By Derek Rosenfeld
FDIC International 2016’s pre-conference workshops moved into its second day with this informative look at one of the more rare and unique incidents to which firefighters respond, as Woodbridge (NJ) Fire Department Captain Jeffrey Moran presented Railroad Incident Safety, Planning, and Operations in the Crude Oil Unit Train Era.
According to Moran, he initially became interested in presenting this topic after discussions with other members of the fire service regarding the high-profile derailments, particularly of high-hazard flammability trains. “This lead me to the realization that there is an information gap. The National Transportation Safety Board report on the Paulsboro, New Jersey, freight train derailment and vinyl chloride release highlighted this gap in information on emergency service/railroad interface and planning.”
Moran’s background includes working in the refining industry safety and fire protection field as well as in the municipal fire service in a city that includes freight rail lines, a freight yard, and petro-chemical facilities. He said, “These positions afforded me experience in dealing with railroads, petro-chemicals, and a combination of the two. I believe that by sharing my knowledge, experiences and the importance of planning I can enhance the effectiveness, efficiency and safety of fire service/railroad interface.”
Here, Moran talks about the initial preplanning considerations a department must make when considering train derailment responses:
“Currently, freight trains traverse every state and province, and high-hazard flammability trains operate in almost every one of them. Operating on or near rail lines presents some unique challenges and hazards. Fires and hazardous materials spills involving trains are a different fireground than the fire service commonly trains for or is used to, and therefore it requires that strategy and tactics be adjusted to meet the demands of these incidents.”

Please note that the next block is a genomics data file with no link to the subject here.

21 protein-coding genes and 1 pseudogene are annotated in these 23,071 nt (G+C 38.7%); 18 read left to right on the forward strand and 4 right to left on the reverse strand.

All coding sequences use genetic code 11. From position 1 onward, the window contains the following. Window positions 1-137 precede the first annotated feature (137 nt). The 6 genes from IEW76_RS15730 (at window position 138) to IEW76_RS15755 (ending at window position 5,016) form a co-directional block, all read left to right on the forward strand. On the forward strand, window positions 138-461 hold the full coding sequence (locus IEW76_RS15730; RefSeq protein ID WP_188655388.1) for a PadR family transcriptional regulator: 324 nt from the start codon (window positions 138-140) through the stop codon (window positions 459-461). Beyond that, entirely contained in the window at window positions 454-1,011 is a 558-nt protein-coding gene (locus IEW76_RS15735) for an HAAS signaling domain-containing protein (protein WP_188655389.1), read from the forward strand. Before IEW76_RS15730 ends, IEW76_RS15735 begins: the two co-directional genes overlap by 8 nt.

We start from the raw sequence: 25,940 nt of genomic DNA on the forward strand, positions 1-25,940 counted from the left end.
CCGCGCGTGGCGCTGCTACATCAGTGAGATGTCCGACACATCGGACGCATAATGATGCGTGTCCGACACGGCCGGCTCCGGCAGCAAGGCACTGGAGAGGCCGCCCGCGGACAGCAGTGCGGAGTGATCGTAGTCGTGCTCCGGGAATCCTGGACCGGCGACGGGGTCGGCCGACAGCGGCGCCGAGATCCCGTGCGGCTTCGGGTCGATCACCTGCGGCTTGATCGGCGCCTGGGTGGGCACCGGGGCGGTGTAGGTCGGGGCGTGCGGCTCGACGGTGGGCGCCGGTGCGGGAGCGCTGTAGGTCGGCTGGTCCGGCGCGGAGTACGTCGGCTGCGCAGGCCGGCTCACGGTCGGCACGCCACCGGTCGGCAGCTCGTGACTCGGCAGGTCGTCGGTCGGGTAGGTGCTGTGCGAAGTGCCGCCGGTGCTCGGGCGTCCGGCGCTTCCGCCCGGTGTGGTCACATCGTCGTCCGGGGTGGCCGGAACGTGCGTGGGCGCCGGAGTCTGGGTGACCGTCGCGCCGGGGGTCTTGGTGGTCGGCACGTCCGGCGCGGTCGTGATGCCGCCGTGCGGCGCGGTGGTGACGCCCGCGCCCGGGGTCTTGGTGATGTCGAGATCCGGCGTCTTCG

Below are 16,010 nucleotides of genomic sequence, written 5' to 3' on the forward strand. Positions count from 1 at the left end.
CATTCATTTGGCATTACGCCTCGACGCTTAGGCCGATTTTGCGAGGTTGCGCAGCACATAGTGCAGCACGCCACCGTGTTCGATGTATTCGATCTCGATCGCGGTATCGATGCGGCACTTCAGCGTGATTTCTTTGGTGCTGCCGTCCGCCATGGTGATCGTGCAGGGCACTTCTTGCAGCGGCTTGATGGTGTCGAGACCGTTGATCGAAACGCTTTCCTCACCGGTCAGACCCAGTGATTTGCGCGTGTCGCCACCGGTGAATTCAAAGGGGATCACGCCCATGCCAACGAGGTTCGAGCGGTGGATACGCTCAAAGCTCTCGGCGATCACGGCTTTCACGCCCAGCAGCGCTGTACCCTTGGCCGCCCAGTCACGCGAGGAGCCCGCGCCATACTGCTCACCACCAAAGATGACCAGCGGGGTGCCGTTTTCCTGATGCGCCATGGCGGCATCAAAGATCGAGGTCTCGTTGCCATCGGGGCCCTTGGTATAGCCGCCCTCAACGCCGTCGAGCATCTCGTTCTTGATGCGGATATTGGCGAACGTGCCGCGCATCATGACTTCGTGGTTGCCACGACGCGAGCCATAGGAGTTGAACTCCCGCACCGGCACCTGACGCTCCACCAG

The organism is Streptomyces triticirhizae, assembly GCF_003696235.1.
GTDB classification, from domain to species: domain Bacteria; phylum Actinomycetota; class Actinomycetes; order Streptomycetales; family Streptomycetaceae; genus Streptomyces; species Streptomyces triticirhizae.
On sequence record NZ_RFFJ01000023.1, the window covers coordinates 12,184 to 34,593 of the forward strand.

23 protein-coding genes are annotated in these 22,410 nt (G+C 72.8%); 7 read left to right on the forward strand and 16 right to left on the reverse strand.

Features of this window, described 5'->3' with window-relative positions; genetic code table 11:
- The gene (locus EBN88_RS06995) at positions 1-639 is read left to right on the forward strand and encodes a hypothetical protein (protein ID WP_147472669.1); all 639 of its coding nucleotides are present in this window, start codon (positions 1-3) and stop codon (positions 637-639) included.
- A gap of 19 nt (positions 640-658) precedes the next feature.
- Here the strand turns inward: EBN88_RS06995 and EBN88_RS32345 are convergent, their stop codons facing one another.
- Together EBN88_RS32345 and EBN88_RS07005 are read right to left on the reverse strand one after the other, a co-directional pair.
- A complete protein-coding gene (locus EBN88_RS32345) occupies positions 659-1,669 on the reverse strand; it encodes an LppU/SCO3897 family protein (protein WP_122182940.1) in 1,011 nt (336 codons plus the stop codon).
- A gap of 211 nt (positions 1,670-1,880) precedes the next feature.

Moran continues, “The fire service needs to attain current knowledge and training, engage in planning, and establish railroad interaction prior to being faced with a significant trainwreck, or it will be playing ‘catch-up’ while the incident runs its path of damage and destruction.”
Next, Moran talks about rail car reporting marks, which helps responders quickly identify the rail cars as they arrive on scene:
Moran says that this topic also relates to, “The need for a dynamic training and education program as well as the need to continuously keep current while learning from the past. The fireground is constantly changing, but we must also be cognizant of history so we can benefit from the good and not repeat the bad.”
Here, Moran talks about tank car class and specification markings:
FDIC International 2016 represents Moran’s fourth conference visit. He says, “I like the large variety of subjects presented and the various view points of the many instructors, particularly in the classroom sessions.”
The one thing Moran hopes student’s take away from his presentation is, “That planning and interaction with responsible parties prior to an incident is critical to a safe, efficient, and effective operation. Sports teams know their opponent and plan their game. So should the fire service.”
Derek Rosenfeld is an associate editor for Fire Engineering and a member of the FDIC International 2016 event management team.